Despite leading a protest at the local recruiting offices, she claimed on a radio that she has no beef against military and military service, and the majority of her complaints are concerning Iraq, more then the military in general. She focuses on complaints about targeting low income kids, instead of the rich politician's children. She also said:

Our P.T.A. has a mission to promote the welfare of children and youth and to support and speak out on their behalf. That's the mission of P.T.A.s everywhere in America. And we would encourage other P.T.A.s to act on behalf of their mission and also look seriously at the recruitment happening in their schools and the nature of that recruitment, the frequency, the intensity, and the hard pressure tactics.

On a couple points I will agree. First, military recruiters do use the hard sell sometimes, as do colleges and other recruiters. They have to. But illegal tactics should be dealt with and I will join anyone in condemning them. Lying recruiters should be in jail. Period. I also concede that statistically lower income kids are more likely to serve in the military. Its really a no brainer, since upper class kids have more money and more options. The military acts as a way for many kids to find training and a career they would not get elsewhere. But the complaints about war mongering and killing ignore a few facts.

First of all, the military also contributes to peaceful activities. The tsunami in Indonesia for example. I can list dozens humanitarian missions I helped support while active duty Air Force. The military has a wider variety of roles then war, and the 100 thousand plus in Iraq are only a percentage of the couple million active duty, reserve and national guard troops, so it also is not certain and guaranteed that any new enlistee will immediately go fight and die in Iraq. Even so, yes, the military does go to war, and wars kill people. The truth though, is even in times of peace, military people die each year in mishaps, accidents and other tragedies, and at a rate not far from the number of deaths in combat in Iraq.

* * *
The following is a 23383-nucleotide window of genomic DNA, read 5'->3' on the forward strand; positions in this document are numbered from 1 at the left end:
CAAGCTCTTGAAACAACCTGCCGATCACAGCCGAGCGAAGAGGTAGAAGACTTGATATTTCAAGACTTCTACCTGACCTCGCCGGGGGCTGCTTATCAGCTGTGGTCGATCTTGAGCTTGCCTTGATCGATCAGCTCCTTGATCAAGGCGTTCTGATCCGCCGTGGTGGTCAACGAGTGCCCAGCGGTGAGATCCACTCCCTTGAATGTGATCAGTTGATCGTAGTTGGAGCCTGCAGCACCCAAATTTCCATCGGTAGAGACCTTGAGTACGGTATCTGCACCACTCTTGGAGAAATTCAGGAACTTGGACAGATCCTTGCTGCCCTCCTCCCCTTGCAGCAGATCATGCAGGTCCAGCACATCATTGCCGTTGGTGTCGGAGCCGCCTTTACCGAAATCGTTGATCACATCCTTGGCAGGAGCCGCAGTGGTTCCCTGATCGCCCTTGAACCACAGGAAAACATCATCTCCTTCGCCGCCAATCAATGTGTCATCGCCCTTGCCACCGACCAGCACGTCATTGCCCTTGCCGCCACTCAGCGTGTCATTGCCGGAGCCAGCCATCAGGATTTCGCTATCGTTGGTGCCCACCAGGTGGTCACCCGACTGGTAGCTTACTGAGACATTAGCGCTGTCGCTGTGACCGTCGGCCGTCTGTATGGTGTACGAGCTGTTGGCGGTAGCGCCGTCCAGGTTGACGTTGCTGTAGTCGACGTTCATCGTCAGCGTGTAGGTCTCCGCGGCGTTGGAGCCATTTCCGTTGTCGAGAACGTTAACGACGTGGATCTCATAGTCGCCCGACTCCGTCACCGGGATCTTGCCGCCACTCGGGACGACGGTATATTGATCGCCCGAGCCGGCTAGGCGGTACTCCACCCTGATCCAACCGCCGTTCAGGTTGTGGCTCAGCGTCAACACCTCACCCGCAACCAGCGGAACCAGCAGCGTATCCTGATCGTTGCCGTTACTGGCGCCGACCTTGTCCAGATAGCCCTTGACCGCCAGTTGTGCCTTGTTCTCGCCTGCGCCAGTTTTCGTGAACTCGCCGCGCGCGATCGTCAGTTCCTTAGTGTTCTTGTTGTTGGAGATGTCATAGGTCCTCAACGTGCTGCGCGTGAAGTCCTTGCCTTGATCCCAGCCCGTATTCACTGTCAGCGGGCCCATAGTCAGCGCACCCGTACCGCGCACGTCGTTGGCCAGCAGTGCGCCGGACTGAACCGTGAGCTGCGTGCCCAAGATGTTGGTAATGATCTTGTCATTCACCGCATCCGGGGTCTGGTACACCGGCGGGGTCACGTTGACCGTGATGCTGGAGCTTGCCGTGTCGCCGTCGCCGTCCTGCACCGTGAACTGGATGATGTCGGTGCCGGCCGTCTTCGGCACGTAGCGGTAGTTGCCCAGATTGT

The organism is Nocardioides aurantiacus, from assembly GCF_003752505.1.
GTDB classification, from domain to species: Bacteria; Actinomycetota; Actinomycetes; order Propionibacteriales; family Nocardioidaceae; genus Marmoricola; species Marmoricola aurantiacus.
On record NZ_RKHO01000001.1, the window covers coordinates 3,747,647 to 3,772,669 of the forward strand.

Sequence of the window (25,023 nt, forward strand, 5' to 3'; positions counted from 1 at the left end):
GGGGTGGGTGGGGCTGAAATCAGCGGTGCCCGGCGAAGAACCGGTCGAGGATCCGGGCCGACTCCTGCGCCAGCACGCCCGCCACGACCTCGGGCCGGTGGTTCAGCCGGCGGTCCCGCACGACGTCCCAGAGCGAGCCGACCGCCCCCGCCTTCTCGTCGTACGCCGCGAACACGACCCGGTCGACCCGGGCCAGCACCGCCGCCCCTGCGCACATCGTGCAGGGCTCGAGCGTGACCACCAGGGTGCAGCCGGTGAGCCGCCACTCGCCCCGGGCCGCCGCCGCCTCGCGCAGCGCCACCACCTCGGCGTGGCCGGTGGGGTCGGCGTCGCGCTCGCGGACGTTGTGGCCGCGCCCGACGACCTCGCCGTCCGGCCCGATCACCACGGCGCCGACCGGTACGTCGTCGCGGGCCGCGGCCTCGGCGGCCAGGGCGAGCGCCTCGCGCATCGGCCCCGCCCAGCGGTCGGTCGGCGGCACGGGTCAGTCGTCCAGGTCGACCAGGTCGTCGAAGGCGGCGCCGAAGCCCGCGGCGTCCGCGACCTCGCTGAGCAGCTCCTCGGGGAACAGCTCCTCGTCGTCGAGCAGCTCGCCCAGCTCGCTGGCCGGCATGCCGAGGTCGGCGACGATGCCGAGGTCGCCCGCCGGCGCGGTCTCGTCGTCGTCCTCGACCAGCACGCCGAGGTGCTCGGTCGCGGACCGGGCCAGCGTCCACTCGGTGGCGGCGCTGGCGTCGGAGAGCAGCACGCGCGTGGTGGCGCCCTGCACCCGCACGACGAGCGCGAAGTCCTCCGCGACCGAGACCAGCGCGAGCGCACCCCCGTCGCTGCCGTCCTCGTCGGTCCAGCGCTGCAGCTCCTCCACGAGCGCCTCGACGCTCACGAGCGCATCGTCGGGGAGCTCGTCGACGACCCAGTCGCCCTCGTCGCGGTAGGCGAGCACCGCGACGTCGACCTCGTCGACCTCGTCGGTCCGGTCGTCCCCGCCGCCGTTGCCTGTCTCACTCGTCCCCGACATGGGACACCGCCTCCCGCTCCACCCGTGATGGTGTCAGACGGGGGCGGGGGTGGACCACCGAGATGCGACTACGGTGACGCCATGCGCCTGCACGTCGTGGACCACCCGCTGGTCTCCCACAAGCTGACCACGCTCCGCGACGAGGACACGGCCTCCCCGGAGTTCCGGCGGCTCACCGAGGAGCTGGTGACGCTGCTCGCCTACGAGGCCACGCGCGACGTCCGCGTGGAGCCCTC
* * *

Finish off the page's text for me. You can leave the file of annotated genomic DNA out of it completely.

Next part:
The question of the rightness of military operations in Afghanistan and Iraq is certainly debatable but the military still has a need even in peace.

Which rolls me back to Lester, my departed father in law. He served in the Pacific in World War II. His actions there, his sacrifices were a part of an effort to ensure peace and freedom in our country. It is ironic that that same freedom is now used to denounce the very military he served in.
So we went to Tahoma and placed flowers and a balloon on Lester's grave. Why? Because he earned the respect, the recognition, and the remembrance. And Mary, buried with him in this plot (military members and their spouses are buried together, her inscription is on the back of the stone) also served, working for Boeing in Seattle, not quite a Rosie the Riveter, but working on blueprints and such. To her, this day also belongs, so the flowers encircle the stone.

We did one other thing. The third stone from the right in this picture ( is their's. In the row of ten they are in, only one other grave site had flowers on it. These other 8 people, all serving in various wars and services deserved some respect as well, and we left a flower on them all. If their loved ones come this weekend to place flowers of their own, let the flower we left, as well as the flags from those many children let them know that someone else remembered.

Let us never forget.

Thursday, May 12, 2005

Border Patrol told to stand down in Arizona

Ain't this a pisser.... Excerpts from this article.

U.S. Border Patrol agents have been ordered not to arrest illegal aliens along the section of the Arizona border where protesters patrolled last month because an increase in apprehensions there would prove the effectiveness of Minuteman volunteers, The Washington Times has learned.

More than a dozen agents, all of whom asked not to be identified for fear of retribution, said orders relayed by Border Patrol supervisors at the Naco, Ariz., station made it clear that arrests were "not to go up" along the 23-mile section of border that the volunteers monitored to protest illegal immigration.

Another agent said the Naco supervisors "were clear in their intention" to keep new arrests to an "absolute minimum" to offset the effect of the Minuteman vigil, adding that patrols along the border have been severely limited.

Border Patrol Chief David V. Aguilar at the agency's Washington headquarters called the accusations "outright wrong," saying that supervisors at the Naco station had not blocked agents from making arrests and that the station's 350 agents were being "supported in carrying out" their duties.

But Rep. Tom Tancredo, Colorado Republican, yesterday said "credible sources" within the Border Patrol also had told him of the decision by Naco supervisors to keep new arrests to a minimum, saying he was angry but not surprised.

All I will say is that of all the complaints I have about the present administration, one of the biggest ones I have is their lack of a serious plan to secure out borders.